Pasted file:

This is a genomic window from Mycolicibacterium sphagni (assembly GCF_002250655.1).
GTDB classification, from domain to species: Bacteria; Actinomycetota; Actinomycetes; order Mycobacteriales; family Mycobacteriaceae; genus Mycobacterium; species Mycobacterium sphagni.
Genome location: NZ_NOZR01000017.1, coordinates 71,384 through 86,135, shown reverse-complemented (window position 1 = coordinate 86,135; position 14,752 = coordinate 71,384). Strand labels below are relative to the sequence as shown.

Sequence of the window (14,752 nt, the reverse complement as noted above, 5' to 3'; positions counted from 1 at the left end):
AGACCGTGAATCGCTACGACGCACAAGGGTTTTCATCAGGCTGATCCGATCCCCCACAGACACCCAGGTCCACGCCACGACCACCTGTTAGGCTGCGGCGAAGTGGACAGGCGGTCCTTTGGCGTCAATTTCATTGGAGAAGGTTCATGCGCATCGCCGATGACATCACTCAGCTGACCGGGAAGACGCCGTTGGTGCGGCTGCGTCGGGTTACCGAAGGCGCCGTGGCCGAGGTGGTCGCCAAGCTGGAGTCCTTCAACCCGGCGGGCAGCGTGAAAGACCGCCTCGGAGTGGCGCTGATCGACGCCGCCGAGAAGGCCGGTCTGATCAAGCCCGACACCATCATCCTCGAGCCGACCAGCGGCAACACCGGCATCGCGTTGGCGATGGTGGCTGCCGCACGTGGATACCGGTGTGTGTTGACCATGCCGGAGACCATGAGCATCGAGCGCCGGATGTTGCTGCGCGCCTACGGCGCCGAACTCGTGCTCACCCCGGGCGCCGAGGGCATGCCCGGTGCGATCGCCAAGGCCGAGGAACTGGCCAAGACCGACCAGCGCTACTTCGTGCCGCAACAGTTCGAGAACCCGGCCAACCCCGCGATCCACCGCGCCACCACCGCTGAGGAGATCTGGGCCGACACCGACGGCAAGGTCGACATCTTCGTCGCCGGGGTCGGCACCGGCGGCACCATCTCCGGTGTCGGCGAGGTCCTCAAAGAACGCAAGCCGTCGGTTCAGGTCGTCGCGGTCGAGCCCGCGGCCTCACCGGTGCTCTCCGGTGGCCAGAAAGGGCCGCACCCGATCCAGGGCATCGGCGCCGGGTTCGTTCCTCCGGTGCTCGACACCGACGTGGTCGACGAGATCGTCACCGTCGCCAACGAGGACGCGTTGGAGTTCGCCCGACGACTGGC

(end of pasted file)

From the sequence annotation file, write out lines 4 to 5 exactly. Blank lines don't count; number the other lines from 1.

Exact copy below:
Sequence of the window (14,752 nt, the reverse complement as noted above, 5' to 3'; positions counted from 1 at the left end):
AGACCGTGAATCGCTACGACGCACAAGGGTTTTCATCAGGCTGATCCGATCCCCCACAGACACCCAGGTCCACGCCACGACCACCTGTTAGGCTGCGGCGAAGTGGACAGGCGGTCCTTTGGCGTCAATTTCATTGGAGAAGGTTCATGCGCATCGCCGATGACATCACTCAGCTGACCGGGAAGACGCCGTTGGTGCGGCTGCGTCGGGTTACCGAAGGCGCCGTGGCCGAGGTGGTCGCCAAGCTGGAGTCCTTCAACCCGGCGGGCAGCGTGAAAGACCGCCTCGGAGTGGCGCTGATCGACGCCGCCGAGAAGGCCGGTCTGATCAAGCCCGACACCATCATCCTCGAGCCGACCAGCGGCAACACCGGCATCGCGTTGGCGATGGTGGCTGCCGCACGTGGATACCGGTGTGTGTTGACCATGCCGGAGACCATGAGCATCGAGCGCCGGATGTTGCTGCGCGCCTACGGCGCCGAACTCGTGCTCACCCCGGGCGCCGAGGGCATGCCCGGTGCGATCGCCAAGGCCGAGGAACTGGCCAAGACCGACCAGCGCTACTTCGTGCCGCAACAGTTCGAGAACCCGGCCAACCCCGCGATCCACCGCGCCACCACCGCTGAGGAGATCTGGGCCGACACCGACGGCAAGGTCGACATCTTCGTCGCCGGGGTCGGCACCGGCGGCACCATCTCCGGTGTCGGCGAGGTCCTCAAAGAACGCAAGCCGTCGGTTCAGGTCGTCGCGGTCGAGCCCGCGGCCTCACCGGTGCTCTCCGGTGGCCAGAAAGGGCCGCACCCGATCCAGGGCATCGGCGCCGGGTTCGTTCCTCCGGTGCTCGACACCGACGTGGTCGACGAGATCGTCACCGTCGCCAACGAGGACGCGTTGGAGTTCGCCCGACGACTGGC